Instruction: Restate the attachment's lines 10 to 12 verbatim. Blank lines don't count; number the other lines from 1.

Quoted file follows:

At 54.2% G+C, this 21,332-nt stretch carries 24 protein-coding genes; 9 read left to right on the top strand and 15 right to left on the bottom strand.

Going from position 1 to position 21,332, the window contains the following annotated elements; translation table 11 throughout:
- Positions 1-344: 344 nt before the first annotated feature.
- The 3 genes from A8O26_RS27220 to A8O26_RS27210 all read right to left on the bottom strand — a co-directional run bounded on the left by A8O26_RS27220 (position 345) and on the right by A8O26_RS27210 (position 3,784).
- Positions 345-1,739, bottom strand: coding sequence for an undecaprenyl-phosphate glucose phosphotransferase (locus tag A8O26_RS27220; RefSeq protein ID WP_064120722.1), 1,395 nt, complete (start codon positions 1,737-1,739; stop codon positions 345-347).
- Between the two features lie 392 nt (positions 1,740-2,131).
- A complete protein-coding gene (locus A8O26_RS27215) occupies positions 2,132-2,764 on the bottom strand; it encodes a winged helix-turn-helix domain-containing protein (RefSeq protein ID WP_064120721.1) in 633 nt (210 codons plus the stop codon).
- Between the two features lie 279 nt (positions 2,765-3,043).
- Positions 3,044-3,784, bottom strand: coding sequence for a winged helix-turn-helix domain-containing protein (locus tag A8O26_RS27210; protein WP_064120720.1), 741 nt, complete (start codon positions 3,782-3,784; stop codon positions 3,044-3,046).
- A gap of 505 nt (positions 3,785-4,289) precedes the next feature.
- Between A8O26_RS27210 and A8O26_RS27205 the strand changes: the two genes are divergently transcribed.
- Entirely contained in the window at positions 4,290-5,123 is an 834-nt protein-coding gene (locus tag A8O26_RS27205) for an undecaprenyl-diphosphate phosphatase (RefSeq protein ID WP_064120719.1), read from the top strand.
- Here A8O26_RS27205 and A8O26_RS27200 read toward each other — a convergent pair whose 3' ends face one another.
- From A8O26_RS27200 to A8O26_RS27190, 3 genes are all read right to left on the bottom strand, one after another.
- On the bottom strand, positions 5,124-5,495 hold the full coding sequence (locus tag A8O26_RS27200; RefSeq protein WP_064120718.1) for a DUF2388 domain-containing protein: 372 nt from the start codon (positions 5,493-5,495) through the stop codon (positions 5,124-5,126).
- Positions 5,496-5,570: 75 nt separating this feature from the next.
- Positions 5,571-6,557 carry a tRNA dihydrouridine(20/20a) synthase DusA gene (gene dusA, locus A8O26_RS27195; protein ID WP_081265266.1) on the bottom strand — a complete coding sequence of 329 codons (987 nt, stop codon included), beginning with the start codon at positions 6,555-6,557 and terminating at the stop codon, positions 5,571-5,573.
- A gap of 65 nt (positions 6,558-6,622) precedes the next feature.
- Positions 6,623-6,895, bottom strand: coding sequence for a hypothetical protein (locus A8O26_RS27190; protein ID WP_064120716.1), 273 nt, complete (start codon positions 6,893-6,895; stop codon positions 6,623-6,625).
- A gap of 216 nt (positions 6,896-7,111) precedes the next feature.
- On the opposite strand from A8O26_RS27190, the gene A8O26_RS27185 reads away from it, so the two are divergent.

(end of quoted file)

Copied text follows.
- A gap of 505 nt (positions 3,785-4,289) precedes the next feature.
- Between A8O26_RS27210 and A8O26_RS27205 the strand changes: the two genes are divergently transcribed.
- Entirely contained in the window at positions 4,290-5,123 is an 834-nt protein-coding gene (locus tag A8O26_RS27205) for an undecaprenyl-diphosphate phosphatase (RefSeq protein ID WP_064120719.1), read from the top strand.